Brain Space with #ASD

2014-09-01 16.15.11

Sometimes I feel like Liam takes up at least 90% of my brain function. The rest is reserved for the rudimentary necessities of life — the lizard brain, as it were — and just enough to get by at work (forget creative endeavors lately… that’s a hoot). I worry about him ceaselessly, and it doesn’t help that mainstream media has a way of playing to those fears with their portrayal of high functioning autistic kids. Even though the last week has been a triumph, it’s also been at the long tail of a rather frenzied few years. And really, there isn’t much of an end in sight.

Having a normative child after an atypical child makes his struggles even more stark in contrast. Unlike his sister, Liam’s never quite grasped the concept of an indoor voice. Or please and thank you. Or the need to throw trash away in the garbage after you’ve eaten something. Or transitions. Or internal monologues staying internal. These are things his toddler sister does without a second thought, almost always cheerfully and happily, trusting her parents to love her and protect her and support her.

Not so with the boy. We’ve always struggled with opposition (while there’s no official co-diagnosis of ODD, it’s at about a 10% rate among Aperger kids). His favorite word is still “NO”–or as his director said this week, “it’s his default.” And I’d go so far to say that sometimes it feels like Asperger’s (with him anyway) is a long-term terrible twos. Oh, he’s brilliant and capable in a thousand other ways. But it’s amazing how those little details, like following directions when asked and respecting other’s opinions, can make life at home incredibly difficult. One thing — for instance not having a cherry on his drink last night — can turn into 30 minutes of struggling to get him to come back to the table while the onlookers stare. (As an aside, I remember reading on a blog once that a woman printed out little cards to hand to people in public who stared saying: “Sorry for the interruption. My son has Asperger’s. To learn more about it visit:”)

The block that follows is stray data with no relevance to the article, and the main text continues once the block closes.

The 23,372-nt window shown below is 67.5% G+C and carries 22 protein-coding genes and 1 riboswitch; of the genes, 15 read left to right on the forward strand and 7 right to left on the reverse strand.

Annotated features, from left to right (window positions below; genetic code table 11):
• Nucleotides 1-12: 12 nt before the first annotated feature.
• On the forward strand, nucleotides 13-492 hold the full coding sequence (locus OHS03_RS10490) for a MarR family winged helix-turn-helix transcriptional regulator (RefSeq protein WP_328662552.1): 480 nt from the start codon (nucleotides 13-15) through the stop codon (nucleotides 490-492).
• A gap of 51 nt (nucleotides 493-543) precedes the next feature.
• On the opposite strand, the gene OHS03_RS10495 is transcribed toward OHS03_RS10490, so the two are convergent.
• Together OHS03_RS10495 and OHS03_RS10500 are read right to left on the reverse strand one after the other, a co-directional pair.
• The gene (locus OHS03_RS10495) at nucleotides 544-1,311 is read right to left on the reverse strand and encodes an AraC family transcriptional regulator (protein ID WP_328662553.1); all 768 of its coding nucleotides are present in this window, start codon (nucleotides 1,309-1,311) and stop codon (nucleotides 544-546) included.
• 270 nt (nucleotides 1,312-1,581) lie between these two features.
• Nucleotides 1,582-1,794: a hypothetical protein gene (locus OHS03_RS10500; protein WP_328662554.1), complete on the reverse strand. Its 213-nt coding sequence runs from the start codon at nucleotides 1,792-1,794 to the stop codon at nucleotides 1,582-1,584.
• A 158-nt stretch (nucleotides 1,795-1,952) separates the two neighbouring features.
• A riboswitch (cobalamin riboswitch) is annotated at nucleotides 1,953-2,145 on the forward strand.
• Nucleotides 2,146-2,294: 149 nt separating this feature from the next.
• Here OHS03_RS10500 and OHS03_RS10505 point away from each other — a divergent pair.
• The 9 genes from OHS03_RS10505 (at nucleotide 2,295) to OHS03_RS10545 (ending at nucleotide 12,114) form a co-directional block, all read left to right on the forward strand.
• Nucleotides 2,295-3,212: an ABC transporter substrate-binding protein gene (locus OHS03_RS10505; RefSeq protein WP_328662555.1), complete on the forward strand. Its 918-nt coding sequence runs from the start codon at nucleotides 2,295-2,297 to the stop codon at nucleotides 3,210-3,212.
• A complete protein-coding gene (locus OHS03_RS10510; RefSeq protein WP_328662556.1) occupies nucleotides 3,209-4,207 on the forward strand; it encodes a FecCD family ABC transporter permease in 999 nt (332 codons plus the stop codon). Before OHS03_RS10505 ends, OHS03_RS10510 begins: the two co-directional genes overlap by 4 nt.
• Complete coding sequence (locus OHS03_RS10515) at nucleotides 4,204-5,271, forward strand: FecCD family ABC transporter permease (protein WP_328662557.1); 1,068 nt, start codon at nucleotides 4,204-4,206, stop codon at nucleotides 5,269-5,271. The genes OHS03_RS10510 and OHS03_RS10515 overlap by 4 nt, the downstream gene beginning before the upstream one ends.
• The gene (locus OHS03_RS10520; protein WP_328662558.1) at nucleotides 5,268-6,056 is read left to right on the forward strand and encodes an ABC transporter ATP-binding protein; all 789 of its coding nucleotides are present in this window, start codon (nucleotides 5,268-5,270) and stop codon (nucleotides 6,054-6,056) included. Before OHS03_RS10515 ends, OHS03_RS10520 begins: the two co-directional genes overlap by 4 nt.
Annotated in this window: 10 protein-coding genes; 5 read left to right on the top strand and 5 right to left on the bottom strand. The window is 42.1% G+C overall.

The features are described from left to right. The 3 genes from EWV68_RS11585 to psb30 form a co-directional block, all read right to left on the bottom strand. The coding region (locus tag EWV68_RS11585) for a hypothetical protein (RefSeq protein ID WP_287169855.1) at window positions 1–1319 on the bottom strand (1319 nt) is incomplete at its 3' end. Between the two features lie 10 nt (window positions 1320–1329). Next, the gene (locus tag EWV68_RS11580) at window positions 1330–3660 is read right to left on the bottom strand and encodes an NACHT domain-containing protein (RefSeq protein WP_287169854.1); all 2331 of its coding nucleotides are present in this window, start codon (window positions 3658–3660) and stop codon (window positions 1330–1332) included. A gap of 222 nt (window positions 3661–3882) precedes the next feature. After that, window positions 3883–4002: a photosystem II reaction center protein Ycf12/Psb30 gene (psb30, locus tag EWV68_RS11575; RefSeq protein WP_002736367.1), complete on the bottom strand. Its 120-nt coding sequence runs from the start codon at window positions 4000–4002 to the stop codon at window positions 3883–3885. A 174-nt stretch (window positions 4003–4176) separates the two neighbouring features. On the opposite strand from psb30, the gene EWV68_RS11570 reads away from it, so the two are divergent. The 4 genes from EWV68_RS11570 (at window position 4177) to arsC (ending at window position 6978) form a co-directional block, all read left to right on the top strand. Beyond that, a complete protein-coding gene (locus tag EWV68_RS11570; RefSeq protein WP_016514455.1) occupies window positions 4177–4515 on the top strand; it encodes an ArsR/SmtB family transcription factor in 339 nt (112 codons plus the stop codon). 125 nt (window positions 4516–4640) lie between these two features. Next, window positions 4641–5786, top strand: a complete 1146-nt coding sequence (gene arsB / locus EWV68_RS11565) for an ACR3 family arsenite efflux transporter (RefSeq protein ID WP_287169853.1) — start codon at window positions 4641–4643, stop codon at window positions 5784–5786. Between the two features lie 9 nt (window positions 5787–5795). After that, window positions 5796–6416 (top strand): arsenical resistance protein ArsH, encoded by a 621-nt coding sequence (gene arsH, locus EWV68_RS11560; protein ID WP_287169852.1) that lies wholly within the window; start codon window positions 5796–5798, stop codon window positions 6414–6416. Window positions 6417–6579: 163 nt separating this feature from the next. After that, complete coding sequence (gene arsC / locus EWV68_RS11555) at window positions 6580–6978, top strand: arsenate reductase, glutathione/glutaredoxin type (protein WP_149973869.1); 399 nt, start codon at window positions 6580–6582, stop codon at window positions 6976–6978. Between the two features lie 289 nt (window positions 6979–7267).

For the first five years of his life, Michael and I were just that — Michael and Natania, rarely mommy and daddy. And almost never “daddy”. He still struggles to give us our rank names, and doesn’t understand that experience and education give some people expertise — and in the case of parenting — a responsibility to assert their authority. To Liam, he’s just as equipped to write a novel as I am. Or play the guitar. The work involved between thought and completion just doesn’t occur to him.

And the noise. The noise, noise, noise. It’s probably been made worse by the fact that I’ve had a sinus cold for the last three weeks, but no matter how many times we tell him to speak softly, he is just incapable of remembering that when you’re inside, in public, or when people ask, you shouldn’t shout. It makes weekends and family time surprisingly stressful when you’re constantly being shouted at and brought into a conversation you never asked to be part of. “Look at this thing in Minecraft!” It looks just like the other things, but to him, it might as well be the greatest achievement of a lifetime… at least for the next two minutes.

His first week of school wasn’t perfect, but it’s given me a sense of hope amidst all of this as I mentioned in the last post. Talking with the director and hearing from his teachers, they are well aware of his overwhelming fears, anxiety, and oppositional behavior. But they also see the bright, exuberant, hilarious kid that’s underneath — and he’s not alone in this.

I know we’re not home free. One of the hardest things for me to bear is knowing the length of this journey — a diagnosis feels like release at first, but then you realize it’s a statement of fact. It doesn’t get cured. It doesn’t get easier. Parts of it get easier, sure, but then other parts get more difficult. It’s an act of extreme flexibility around an astonishingly inflexible child.

Every week will be different, and every day, too. Because Liam is as varied as the phases of the moon. But with the right staff, the right approach, and the right insight, I’m certain that we’re doing what’s best for him. We’re doing all that we can. Loving, supporting, educating — even if they’re not things he values right now, directly. It eases my fears a bit.

We hope you can share Liam’s story and his GoFundMe page to help us get to our goal. We’ve made great progress, but we’re still a long way from the end — and our goal here still doesn’t cover other expenses like after school care.

Thanks for listening and being a part of his, and our, lives. That the vast majority of our donors have been friends and, in many cases, virtual friends, is beyond astonishing. Thank you friends. Thank you all so much.